Iraq has recently seen a wave of arrests and firings of alleged former Baathists. This started in October 2011 when the Ministry of Higher Education went after members of Tikrit University in Salahaddin. That was quickly followed by a wave of detentions across six of Iraq’s eighteen provinces. While all of this was going on, the Accountability and Justice Commission that replaced the old deBaathification Commission had suspended its work. That adds an odd twist to a crackdown on former regime members when the main anti-Baathist agency was not involved.
|Higher Education Minister Adeeb|
The Baathist clamp down began with the Ministry of Higher Education. Back in July, Higher Education Minister Ali al-Adeeb said that the universities needed to be deBaathified. He would later claim that was because his predecessor Abdul Dhiyab al-Ugayli of the Iraqi Islamic Party was a Baathist, and had promoted the outlawed party while in office. Based upon that claim, Adeeb fired 140 employees and professors at the University of Tikrit in Salahaddin in October. The Minister claimed he was following the Accountability and Justice Commission. Adeeb said those released were members of Saddam’s intelligence agencies, and that he received their names from the president of the University. That story was contradicted by two facts. First, the Tikrit University president ended up resigning in protest. Second, as part of the power sharing agreement that created the current government the parties agreed to suspend the activities of the Accountability and Justice Commission until new members were named. Two letters were sent to the Commission telling it to cease its activities by Prime Minister Nouri al-Maliki, and in June the premier forced out the Commission head Ahmed Chalabi of the Iraqi National Congress. The month before, its director Ali al-Lami was assassinated. Maliki and a member of the White Iraqiya bloc in parliament also said that a new Accountability and Justice Commission had to be elected, and that they would conduct an investigation before anyone at Tikrit University was dismissed. All together the Higher Education Minister didn’t seem to have much ground to stand on. With the Accountability and Justice Commission having stopped its work it could not have directed or okayed Adeeb’s actions. It also seems hard to believe that the president of Tikrit University would willingly turn over his own people to be fired. Rather, it seems like Adeeb was following his own agenda. In the past, going after former regime members has always gone over well with Shiites, and the Minister could be playing politics as has often happened with deBaathification.
The same problem arose with the arrests of alleged Baathists by the Interior Minister. When the security forces began detaining people in the middle of October, the authorities noted what rank they had in the Baath Party. By early November, the government announced that 655 former Baathists had been picked up. The 2008 Accountability and Justice Law however, only bans the top three levels of Baathists from holding government jobs. It does not say that they can be detained. Again, the justification for the crackdown did not seem to hold water. Iraqi law does not allow the arrest of individuals for simply being a former regime member. Maliki is also the acting Interior Minister, so the premier may be manipulating these arrests as well, just as Higher Education Minister Adeeb appears to be doing.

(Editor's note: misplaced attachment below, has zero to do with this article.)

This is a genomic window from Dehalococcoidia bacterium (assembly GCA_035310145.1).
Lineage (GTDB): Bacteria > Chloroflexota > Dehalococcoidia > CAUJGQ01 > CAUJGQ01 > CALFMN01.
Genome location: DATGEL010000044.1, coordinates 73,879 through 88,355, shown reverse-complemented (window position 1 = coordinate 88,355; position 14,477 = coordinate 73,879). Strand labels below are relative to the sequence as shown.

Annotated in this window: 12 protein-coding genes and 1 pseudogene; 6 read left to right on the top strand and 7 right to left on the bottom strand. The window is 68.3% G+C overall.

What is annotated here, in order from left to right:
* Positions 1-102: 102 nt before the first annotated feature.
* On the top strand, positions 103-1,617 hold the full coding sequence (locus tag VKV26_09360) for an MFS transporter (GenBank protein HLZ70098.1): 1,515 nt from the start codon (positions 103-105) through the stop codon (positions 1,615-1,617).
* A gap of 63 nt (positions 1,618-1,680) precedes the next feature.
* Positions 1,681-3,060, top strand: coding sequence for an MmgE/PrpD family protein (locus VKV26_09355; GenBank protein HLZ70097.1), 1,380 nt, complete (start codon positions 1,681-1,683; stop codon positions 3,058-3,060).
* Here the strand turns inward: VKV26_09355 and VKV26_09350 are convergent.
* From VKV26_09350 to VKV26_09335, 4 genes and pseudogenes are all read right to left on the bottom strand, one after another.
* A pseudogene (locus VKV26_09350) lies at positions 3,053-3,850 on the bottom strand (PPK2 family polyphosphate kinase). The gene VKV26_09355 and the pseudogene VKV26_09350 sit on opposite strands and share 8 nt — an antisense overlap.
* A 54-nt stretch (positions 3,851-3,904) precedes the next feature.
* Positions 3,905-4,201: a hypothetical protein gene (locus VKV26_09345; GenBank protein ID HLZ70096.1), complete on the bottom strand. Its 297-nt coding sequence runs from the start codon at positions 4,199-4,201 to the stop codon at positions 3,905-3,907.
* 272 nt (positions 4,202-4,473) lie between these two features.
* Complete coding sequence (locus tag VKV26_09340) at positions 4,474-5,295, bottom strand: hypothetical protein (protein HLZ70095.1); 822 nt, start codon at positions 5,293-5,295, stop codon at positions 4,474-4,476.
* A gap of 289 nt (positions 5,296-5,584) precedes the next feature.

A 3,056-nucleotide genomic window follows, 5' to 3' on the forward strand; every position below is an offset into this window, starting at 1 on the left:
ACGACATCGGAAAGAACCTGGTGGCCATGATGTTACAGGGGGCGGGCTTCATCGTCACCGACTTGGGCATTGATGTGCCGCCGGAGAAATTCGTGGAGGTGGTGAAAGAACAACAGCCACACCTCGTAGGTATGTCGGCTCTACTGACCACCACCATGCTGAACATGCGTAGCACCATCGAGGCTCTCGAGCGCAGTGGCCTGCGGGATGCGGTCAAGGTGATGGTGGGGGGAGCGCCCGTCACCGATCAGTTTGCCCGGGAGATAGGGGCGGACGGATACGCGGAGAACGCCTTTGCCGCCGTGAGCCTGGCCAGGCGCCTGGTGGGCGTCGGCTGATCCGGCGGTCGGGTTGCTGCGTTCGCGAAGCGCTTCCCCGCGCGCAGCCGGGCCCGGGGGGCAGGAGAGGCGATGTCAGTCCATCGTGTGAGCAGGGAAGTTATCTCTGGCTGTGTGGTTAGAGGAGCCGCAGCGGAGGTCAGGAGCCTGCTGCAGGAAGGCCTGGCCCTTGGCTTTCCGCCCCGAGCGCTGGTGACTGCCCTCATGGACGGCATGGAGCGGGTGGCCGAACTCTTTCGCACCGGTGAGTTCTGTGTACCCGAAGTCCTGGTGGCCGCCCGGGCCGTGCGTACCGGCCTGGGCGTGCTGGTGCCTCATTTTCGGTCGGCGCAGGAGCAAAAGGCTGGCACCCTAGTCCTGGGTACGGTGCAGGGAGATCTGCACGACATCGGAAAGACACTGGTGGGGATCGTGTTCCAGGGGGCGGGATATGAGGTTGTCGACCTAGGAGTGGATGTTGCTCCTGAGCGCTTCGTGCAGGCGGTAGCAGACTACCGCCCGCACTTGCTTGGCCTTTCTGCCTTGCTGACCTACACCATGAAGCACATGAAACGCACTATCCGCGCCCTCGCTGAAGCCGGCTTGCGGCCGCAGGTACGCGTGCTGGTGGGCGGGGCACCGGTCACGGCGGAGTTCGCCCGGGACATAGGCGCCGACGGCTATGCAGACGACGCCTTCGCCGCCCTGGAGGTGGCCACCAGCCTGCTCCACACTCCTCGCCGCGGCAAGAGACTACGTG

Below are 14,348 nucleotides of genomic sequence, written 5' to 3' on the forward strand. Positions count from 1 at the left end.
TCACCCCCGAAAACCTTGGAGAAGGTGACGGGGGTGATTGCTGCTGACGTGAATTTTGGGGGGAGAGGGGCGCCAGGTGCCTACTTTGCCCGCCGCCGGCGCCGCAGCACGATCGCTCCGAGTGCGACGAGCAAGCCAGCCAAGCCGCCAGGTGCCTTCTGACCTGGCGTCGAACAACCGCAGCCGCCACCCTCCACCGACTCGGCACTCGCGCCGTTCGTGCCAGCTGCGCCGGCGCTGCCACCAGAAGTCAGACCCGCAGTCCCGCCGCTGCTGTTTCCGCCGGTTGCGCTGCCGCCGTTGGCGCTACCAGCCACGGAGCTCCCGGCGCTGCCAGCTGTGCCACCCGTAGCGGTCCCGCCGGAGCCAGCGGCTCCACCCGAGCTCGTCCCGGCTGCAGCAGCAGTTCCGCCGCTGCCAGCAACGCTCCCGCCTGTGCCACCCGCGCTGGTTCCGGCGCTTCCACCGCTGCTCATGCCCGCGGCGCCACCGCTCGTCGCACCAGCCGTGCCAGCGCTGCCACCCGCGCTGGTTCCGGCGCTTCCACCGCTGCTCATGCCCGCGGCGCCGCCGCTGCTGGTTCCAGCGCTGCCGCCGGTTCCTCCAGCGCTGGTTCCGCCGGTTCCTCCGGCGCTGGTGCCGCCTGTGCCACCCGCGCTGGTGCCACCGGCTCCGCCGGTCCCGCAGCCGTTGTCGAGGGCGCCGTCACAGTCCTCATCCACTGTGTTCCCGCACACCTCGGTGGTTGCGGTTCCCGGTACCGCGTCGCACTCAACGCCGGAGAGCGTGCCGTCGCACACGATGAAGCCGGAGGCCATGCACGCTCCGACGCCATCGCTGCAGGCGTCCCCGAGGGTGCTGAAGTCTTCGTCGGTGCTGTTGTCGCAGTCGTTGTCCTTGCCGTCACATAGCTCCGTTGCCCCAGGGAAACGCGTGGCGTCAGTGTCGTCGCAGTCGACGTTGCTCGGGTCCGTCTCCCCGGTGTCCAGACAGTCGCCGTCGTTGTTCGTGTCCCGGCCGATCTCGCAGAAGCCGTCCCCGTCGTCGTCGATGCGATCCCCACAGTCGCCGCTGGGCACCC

The firings at Tikrit University and the subsequent arrests show the thin legal ground that the Iraqi government operates on. Neither official explanation by Higher Education Minister Adeeb or the Interior Ministry appear to adhere to the Accountability and Justice Law. They are also not following decisions made by the Accountability and Justice Commission, which is currently defunct. Rather, Adeeb and Maliki look to be the latest example of Shiite politicians manipulating allegations about the Baath Party for their own political gain. This has been the history of deBaathification since its inception in 2003. Iraqi officials have continuously used it to get rid of their opponents, and to rally the Shiite public, which still fears the return of Saddam’s henchmen. These crackdowns are rarely legal, but that has not stopped the government. That’s because Iraq is not a country governed by the rule of law. The country’s institutions are still weak and divided, which opens the door to abuses like the current crackdown. With no real checks and balances, politicians will continue to return to this theme whenever it suits them.
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